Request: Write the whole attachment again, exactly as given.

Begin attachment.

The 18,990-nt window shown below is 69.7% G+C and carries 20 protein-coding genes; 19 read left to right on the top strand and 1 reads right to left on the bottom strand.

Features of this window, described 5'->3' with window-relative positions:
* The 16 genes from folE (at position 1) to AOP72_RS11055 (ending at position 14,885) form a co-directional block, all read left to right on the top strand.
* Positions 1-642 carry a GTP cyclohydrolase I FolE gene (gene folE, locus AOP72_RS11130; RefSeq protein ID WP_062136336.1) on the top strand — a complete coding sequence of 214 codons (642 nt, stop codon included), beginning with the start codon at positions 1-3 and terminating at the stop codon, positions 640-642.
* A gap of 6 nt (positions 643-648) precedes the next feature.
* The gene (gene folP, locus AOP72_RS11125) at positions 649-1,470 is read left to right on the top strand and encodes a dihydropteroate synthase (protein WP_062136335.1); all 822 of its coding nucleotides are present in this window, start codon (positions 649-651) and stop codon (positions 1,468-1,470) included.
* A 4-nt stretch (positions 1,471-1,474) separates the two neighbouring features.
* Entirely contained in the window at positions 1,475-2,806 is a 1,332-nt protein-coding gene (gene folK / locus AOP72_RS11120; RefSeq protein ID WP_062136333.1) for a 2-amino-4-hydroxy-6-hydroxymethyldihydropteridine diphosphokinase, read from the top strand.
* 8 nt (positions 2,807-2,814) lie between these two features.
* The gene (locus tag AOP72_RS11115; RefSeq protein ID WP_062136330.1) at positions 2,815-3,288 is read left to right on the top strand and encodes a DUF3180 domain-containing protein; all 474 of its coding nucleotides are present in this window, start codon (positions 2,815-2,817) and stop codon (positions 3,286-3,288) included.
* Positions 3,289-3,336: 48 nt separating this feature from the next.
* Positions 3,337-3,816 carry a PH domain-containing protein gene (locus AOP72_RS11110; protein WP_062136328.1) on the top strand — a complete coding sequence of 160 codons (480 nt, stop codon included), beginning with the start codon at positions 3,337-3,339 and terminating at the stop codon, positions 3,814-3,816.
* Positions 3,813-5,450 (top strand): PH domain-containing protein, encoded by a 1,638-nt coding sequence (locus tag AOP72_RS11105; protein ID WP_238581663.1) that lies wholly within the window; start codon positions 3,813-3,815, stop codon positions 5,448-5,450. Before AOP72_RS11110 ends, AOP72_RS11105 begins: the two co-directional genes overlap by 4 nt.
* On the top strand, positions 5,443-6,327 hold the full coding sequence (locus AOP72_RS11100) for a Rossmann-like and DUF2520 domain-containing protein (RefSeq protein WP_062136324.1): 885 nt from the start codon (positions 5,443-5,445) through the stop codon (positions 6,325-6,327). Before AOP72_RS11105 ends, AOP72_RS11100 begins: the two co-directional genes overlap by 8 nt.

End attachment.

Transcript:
The 18,990-nt window shown below is 69.7% G+C and carries 20 protein-coding genes; 19 read left to right on the top strand and 1 reads right to left on the bottom strand.

Features of this window, described 5'->3' with window-relative positions:
* The 16 genes from folE (at position 1) to AOP72_RS11055 (ending at position 14,885) form a co-directional block, all read left to right on the top strand.
* Positions 1-642 carry a GTP cyclohydrolase I FolE gene (gene folE, locus AOP72_RS11130; RefSeq protein ID WP_062136336.1) on the top strand — a complete coding sequence of 214 codons (642 nt, stop codon included), beginning with the start codon at positions 1-3 and terminating at the stop codon, positions 640-642.
* A gap of 6 nt (positions 643-648) precedes the next feature.
* The gene (gene folP, locus AOP72_RS11125) at positions 649-1,470 is read left to right on the top strand and encodes a dihydropteroate synthase (protein WP_062136335.1); all 822 of its coding nucleotides are present in this window, start codon (positions 649-651) and stop codon (positions 1,468-1,470) included.
* A 4-nt stretch (positions 1,471-1,474) separates the two neighbouring features.
* Entirely contained in the window at positions 1,475-2,806 is a 1,332-nt protein-coding gene (gene folK / locus AOP72_RS11120; RefSeq protein ID WP_062136333.1) for a 2-amino-4-hydroxy-6-hydroxymethyldihydropteridine diphosphokinase, read from the top strand.
* 8 nt (positions 2,807-2,814) lie between these two features.
* The gene (locus tag AOP72_RS11115; RefSeq protein ID WP_062136330.1) at positions 2,815-3,288 is read left to right on the top strand and encodes a DUF3180 domain-containing protein; all 474 of its coding nucleotides are present in this window, start codon (positions 2,815-2,817) and stop codon (positions 3,286-3,288) included.
* Positions 3,289-3,336: 48 nt separating this feature from the next.
* Positions 3,337-3,816 carry a PH domain-containing protein gene (locus AOP72_RS11110; protein WP_062136328.1) on the top strand — a complete coding sequence of 160 codons (480 nt, stop codon included), beginning with the start codon at positions 3,337-3,339 and terminating at the stop codon, positions 3,814-3,816.
* Positions 3,813-5,450 (top strand): PH domain-containing protein, encoded by a 1,638-nt coding sequence (locus tag AOP72_RS11105; protein ID WP_238581663.1) that lies wholly within the window; start codon positions 3,813-3,815, stop codon positions 5,448-5,450. Before AOP72_RS11110 ends, AOP72_RS11105 begins: the two co-directional genes overlap by 4 nt.
* On the top strand, positions 5,443-6,327 hold the full coding sequence (locus AOP72_RS11100) for a Rossmann-like and DUF2520 domain-containing protein (RefSeq protein WP_062136324.1): 885 nt from the start codon (positions 5,443-5,445) through the stop codon (positions 6,325-6,327). Before AOP72_RS11105 ends, AOP72_RS11100 begins: the two co-directional genes overlap by 8 nt.